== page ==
Durham University Professor Wins Internationally Renowned Gruber Cosmology Prize
A world-leading Durham University expert has won "the greatest accolade in cosmology" for collaborative work recreating the growth of the Universe. Professor Carlos Frenk, Director of Durham's internationally-renowned Institute for Computational Cosmology, was one of four scientists to share in the 2011 Cosmology Prize of The Peter and Patricia Gruber Foundation.
Professor Frenk joins Marc Davis, a Professor in the Departments of Astronomy and Physics at the University of California at Berkeley; George Efstathiou, the Director of the Kavli Institute for Cosmology in Cambridge; and Simon White, a Director of the Max Planck Institute for Astrophysics in Garching, Germany, in sharing the $500,000 (£304,850) award.
Efstathiou is a Durham PhD graduate, while White is a former Visiting Professor at the University who also received an honorary doctorate from Durham in 2007.
The official award citation recognises the scientists - nicknamed the "Gang of Four" by their colleagues - for "their pioneering use of numerical simulations to model and interpret the large-scale distribution of matter in the Universe".
Davis, Efstathiou, Frenk and White - collectively abbreviated as DEFW - will each receive an equal share of the award, along with a gold medal, at a ceremony this autumn. They will also deliver a lecture.
Professor Frenk said: "The Gruber Prize is the greatest accolade in cosmology and I am, of course, immensely pleased to be a recipient of this honour.
"I am particularly happy to be sharing the prize with three colleagues, some of the most remarkable people I know, who are also life-long friends.
"When we started working together 30 years ago, cosmology was in its infancy. We had the Big Bang, of course, but little else and we could have never guessed that cosmology would turn into one of the most exciting frontiers of modern science.
"Progress in figuring out how our Universe works has been amazing, but there is still much to play for - the identity of the dark matter and the dark energy, for starters."
The Gruber Prize recognises both the discovery method they introduced as well as the collaboration's subsequent discoveries.
The DEFW collaboration came together following a 1981 Harvard-Smithsonian Center for Astrophysics survey of 2,400 galaxies at various distances. This survey gave an early hint to what is today called "the cosmic web"-galaxies grouped into lengthy filaments, or superclusters, separated by vast voids.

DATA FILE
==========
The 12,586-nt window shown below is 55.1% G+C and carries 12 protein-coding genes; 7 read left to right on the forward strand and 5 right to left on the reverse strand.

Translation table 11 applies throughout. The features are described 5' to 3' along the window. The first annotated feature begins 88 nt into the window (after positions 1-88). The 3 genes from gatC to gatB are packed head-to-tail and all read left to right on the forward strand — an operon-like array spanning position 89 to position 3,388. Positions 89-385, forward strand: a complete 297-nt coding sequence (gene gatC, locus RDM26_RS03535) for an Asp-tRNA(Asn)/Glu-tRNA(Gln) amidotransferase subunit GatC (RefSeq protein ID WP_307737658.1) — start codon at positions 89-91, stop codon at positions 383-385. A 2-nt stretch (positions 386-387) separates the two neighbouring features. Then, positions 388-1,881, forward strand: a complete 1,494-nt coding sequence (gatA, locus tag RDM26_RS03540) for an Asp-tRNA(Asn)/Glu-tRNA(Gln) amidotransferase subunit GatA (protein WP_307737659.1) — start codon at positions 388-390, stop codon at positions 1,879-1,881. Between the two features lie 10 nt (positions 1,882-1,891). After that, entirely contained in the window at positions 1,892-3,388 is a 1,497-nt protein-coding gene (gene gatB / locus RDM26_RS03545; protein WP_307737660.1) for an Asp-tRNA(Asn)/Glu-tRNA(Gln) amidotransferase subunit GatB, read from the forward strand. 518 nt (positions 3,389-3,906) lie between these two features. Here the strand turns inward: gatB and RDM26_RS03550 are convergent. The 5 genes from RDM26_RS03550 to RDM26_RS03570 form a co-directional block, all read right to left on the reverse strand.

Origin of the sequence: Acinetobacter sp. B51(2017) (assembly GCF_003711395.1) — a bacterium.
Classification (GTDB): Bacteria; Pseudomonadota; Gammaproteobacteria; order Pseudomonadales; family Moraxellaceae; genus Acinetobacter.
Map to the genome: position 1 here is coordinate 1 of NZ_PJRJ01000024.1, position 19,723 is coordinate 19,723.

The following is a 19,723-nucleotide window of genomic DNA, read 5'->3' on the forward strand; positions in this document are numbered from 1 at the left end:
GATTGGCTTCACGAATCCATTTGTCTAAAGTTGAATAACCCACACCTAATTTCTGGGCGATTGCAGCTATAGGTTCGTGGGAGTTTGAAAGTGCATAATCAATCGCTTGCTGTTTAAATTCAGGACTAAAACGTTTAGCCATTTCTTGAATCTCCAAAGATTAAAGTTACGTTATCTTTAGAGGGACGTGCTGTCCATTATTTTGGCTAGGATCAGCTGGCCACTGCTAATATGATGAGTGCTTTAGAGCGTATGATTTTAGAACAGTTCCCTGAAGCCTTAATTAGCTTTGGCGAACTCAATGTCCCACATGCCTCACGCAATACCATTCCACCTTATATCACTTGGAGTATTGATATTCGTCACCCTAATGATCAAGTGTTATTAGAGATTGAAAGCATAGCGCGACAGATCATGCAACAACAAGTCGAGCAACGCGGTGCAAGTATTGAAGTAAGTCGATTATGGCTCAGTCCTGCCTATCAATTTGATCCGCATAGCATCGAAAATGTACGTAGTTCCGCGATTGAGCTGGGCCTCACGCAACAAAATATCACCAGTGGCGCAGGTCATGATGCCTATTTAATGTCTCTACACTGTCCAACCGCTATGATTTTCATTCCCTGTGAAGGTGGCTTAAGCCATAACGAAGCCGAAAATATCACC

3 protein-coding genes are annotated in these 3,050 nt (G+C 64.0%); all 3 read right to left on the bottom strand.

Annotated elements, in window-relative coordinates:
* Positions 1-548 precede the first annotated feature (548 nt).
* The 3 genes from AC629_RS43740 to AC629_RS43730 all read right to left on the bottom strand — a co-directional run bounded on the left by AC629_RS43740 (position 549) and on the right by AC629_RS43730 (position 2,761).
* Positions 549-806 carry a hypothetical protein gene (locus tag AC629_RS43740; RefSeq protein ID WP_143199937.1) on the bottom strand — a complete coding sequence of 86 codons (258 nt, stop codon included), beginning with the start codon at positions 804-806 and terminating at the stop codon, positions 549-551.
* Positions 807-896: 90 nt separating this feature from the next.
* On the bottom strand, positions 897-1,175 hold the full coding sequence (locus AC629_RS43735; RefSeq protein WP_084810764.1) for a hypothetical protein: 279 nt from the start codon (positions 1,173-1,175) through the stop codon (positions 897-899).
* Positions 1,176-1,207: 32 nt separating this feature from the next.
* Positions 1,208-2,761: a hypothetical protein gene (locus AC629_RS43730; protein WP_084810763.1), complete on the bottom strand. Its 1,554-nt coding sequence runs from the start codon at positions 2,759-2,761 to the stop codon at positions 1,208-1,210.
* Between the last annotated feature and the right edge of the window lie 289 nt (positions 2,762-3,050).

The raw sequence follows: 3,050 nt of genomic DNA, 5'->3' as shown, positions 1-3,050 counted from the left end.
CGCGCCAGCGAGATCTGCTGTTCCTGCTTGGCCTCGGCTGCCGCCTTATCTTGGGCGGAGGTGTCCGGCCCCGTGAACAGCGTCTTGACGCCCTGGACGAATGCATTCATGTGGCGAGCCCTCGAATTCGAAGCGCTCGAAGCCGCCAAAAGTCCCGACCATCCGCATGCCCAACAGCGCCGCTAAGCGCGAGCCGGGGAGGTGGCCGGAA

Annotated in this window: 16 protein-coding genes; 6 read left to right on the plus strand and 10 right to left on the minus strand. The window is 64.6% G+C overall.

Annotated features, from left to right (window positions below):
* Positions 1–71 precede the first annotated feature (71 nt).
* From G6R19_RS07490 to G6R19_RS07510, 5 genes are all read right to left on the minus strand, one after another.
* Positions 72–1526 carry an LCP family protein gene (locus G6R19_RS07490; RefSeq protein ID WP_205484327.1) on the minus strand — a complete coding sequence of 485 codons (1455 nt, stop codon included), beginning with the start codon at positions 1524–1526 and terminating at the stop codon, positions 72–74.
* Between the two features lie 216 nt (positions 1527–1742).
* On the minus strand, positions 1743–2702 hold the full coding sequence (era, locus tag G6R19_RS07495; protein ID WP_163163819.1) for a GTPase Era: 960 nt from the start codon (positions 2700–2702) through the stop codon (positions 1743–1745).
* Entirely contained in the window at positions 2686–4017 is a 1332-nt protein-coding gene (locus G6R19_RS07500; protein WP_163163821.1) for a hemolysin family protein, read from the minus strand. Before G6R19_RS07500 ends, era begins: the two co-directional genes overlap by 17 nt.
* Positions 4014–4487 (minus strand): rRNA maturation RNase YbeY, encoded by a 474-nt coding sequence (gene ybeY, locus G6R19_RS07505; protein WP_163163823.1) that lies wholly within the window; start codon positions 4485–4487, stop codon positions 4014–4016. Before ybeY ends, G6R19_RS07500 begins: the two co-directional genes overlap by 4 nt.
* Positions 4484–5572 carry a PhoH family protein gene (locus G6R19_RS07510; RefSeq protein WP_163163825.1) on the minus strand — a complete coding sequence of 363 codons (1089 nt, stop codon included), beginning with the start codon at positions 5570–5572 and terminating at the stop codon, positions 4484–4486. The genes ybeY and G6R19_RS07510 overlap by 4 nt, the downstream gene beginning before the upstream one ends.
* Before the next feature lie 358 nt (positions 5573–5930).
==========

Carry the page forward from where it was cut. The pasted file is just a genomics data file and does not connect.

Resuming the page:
Theorists offered two competing ideas to explain why the Universe had formed this way, with both theories taking into account dark matter - a mysterious substance which theorists believed was necessary to explain galaxy motions that would otherwise violate the laws of physics.
Efstathiou adapted a computer code for cosmology which was taken by Davis, Frenk and White to run simulations which tested theories about how the Universe formed and behaved.
They found that a Universe based on the theory of hot dark matter did not match observations. However, a series of DEFW papers from 1985 to 1988 showed that observations of galaxies, clusters, filaments, and voids were consistent with a simulated Universe that had evolved under the influence of cold dark matter.
Cold dark matter-or CDM-is today one of the two key components of the standard cosmological model. The other is the acceleration of the expansion of the universe, a discovery observers made in the late 1990s that DEFW's simulations had anticipated. Whatever is causing the acceleration is commonly known, in a nod to dark matter, as "dark energy".
"The DEFW papers were instrumental in ushering in a new era where numerical simulations became a standard tool of cosmological studies," said Wendy Freedman, Crawford H. Greenewalt Chair and Director of The Observatories of the Carnegie Institution of Washington, and chair of the 2011 Selection Advisory Board to the Gruber Cosmology Prize.